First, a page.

All Things Considered

Monday- Friday, 5:00- 7:00pm; Saturday and Sunday, 4:00- 5:00pm

Since its debut in 1971, this afternoon radio newsmagazine has delivered in-depth reporting and transformed the way listeners understand current events and view the world. Heard by almost 13 million* people on nearly 700 radio stations each week, All Things Considered is one of the most popular programs in America. Every weekday, hosts Melissa Block , Robert Siegel, and Audie Cornish present two hours of breaking news mixed with compelling analysis, insightful commentaries, interviews, and special- sometimes quirky- features. Guy Raz hosts a one-hour edition of the program on Saturday and Sunday.

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The Record
4:01 pm
Thu September 12, 2013

Taking Back 'Funkytown': Songwriters Prepare For A Custody Battle

Members of the disco group Lipps, Inc., including Steven Greenberg (far left), pose for a portrait in 1978. Greenberg, who wrote the group's hit "Funkytown," is seeking to reclaim the song's full copyright from Universal Music Group.
Michael Ochs Archives Getty Images

Originally published on Thu September 12, 2013 4:48 pm

You might say Steven Greenberg is the mayor of Funkytown. Back in 1979, Greenberg was just another young musician and producer in Minneapolis. Then his group Lipps, Inc. recorded a song that would come to dominate the dance floors and airwaves in the summer of 1980, and for a long time afterward.

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NPR's Backseat Book Club
4:01 pm
Thu September 12, 2013

How One Unkind Moment Gave Way To 'Wonder'

Random House

Originally published on Thu September 12, 2013 5:16 pm

In Wonder, R.J. Palacio tells the story of Auggie, a tough, sweet, 10-year-old boy, who was born with distorted facial features — a "craniofacial difference" caused by an anomaly in his DNA.

Palacio tells NPR's Michele Norris that the book was inspired by a real-life encounter with her own kids six years ago. They were at an ice cream store and sat next to a little girl with a severe facial deformity. Palacio's 3-year-old son cried in fear, so the author grabbed her kids and fled. She was trying to protect the girl but also avoid her own discomfort.

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Parallels
4:00 pm
Thu September 12, 2013

As The Revolution Fades, Tunisia Begins To Splinter

People gather outside the Constituent Assembly headquarters during a protest to demand the ouster of the Islamist-dominated government, in Tunis, Tunisia, on July 28.
Anis Mili Reuters/Landov

Originally published on Thu September 12, 2013 8:35 pm

For Tunisia's ruling Islamist party, Ennahda, what happened this summer in Egypt is a cautionary tale and a constant reminder of the risks it faces as it navigates through its own political crisis.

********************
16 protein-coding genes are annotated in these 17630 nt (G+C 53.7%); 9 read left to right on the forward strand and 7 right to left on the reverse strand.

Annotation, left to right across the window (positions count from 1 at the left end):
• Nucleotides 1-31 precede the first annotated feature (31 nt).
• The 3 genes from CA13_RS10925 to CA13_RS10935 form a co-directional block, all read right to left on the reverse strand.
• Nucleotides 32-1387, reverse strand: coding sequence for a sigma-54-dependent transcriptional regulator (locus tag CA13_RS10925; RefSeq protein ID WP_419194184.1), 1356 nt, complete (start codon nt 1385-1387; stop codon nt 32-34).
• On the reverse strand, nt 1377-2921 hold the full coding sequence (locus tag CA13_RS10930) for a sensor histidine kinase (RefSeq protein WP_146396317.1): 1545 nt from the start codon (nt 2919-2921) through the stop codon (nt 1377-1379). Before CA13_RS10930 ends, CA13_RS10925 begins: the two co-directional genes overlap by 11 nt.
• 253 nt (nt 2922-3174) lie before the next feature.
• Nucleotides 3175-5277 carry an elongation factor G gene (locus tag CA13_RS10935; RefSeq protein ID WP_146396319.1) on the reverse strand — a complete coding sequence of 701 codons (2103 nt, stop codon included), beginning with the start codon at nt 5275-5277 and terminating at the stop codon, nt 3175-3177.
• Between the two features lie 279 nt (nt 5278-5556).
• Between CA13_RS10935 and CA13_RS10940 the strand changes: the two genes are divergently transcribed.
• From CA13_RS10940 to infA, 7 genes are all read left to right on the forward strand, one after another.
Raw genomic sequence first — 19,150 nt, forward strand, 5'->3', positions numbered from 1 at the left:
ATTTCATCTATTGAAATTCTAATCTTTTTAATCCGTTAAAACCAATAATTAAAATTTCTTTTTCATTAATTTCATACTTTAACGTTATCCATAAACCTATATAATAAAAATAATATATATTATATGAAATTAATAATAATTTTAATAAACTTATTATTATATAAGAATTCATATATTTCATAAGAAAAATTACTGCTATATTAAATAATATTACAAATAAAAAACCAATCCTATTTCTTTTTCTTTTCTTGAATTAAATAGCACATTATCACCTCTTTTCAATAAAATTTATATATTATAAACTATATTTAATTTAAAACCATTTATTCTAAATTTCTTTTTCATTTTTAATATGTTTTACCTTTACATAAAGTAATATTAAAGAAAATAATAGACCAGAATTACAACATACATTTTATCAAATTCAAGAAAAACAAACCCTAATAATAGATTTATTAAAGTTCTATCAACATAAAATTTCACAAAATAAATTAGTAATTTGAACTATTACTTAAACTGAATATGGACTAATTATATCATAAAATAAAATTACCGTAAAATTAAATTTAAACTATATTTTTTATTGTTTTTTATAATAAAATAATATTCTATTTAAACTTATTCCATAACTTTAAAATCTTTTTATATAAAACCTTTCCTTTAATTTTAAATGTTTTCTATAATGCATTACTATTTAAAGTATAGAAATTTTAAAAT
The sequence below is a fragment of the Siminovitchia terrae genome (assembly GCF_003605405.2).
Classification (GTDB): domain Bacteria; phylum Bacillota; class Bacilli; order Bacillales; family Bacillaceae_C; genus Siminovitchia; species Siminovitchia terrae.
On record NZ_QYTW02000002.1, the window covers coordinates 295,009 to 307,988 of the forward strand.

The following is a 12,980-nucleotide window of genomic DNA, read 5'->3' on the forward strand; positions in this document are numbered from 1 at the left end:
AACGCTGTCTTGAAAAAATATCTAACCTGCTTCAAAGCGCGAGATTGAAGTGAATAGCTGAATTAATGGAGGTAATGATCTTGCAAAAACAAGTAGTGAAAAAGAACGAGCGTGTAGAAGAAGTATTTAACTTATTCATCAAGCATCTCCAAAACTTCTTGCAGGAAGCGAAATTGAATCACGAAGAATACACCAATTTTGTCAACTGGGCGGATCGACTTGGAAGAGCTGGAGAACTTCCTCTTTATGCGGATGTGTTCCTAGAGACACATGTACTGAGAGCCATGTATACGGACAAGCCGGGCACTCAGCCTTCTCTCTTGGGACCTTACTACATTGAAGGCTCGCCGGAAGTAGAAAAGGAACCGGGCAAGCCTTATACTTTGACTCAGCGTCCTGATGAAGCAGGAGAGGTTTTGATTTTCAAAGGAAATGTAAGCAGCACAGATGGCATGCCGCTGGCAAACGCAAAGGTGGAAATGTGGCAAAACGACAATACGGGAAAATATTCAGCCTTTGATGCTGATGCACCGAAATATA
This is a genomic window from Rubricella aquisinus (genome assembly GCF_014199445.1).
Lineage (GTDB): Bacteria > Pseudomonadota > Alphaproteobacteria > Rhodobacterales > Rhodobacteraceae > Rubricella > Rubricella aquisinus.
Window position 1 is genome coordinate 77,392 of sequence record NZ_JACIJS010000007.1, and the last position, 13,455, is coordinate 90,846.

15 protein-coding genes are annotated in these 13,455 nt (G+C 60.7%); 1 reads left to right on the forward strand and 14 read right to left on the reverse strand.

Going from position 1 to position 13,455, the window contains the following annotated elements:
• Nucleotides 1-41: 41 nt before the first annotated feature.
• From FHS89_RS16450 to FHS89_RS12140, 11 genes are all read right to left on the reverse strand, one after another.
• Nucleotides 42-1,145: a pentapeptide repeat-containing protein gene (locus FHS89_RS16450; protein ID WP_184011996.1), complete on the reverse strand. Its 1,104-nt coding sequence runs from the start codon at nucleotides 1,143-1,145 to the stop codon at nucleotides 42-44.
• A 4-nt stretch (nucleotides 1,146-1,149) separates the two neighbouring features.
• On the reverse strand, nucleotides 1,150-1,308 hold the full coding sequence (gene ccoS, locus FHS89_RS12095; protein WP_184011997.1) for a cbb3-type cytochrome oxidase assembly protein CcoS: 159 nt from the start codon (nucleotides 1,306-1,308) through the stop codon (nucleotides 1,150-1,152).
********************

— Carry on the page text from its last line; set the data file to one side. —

In Egypt, the Muslim Brotherhood easily dominated all post-revolutionary elections, only to be ousted by the military in July. Brotherhood supporters now carry yellow placards, a reminder of the military crackdown, and that same placard now hangs on Ennahda's headquarters in the Tunisian capital, Tunis.

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Politics
5:18 pm
Wed September 11, 2013

Conservatives Use Budget Deadline To Revive Obamacare Debate

Linda Norman (right) and Joanna Galt, both from Florida, hold their banners during a rally against the health care law Tuesday outside the U.S. Capitol.
Manuel Balce Ceneta AP

Originally published on Wed September 11, 2013 6:03 pm

With the pause button pushed on the congressional debate over Syria, the House is turning its attention back to the issue that is expected to dominate the fall: the budget.

The long-running fight over spending and the debt is back. The House was supposed to act this week to avoid a government shutdown at the end of the month, and leaders had hoped to avoid drama. But the vote has been delayed, and drama is brewing.

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All Tech Considered
4:59 pm
Wed September 11, 2013

Army Looks To Schools To Find The Next Cyberwarriors

Security experts say the U.S. is ill-prepared to respond to cyberthreats. A new high school curriculum in Alabama aims to attract more young people to the field.
iStockphoto.com

Originally published on Wed September 11, 2013 5:50 pm

You can literally see rockets when you drive into Huntsville, Ala., also known as the "Rocket City." NASA's Marshall Space Flight Center is here, along with scores of aerospace and defense contractors. The city also has one of the largest fully digital school districts: 24,000 Huntsville City Schools students use laptops or tablets instead of textbooks.

All of this partly explains the new cybersecurity class at Grissom High School. Huntsville City Schools and U.S. Army Cyber Command are developing the curriculum, which will eventually begin in middle school.

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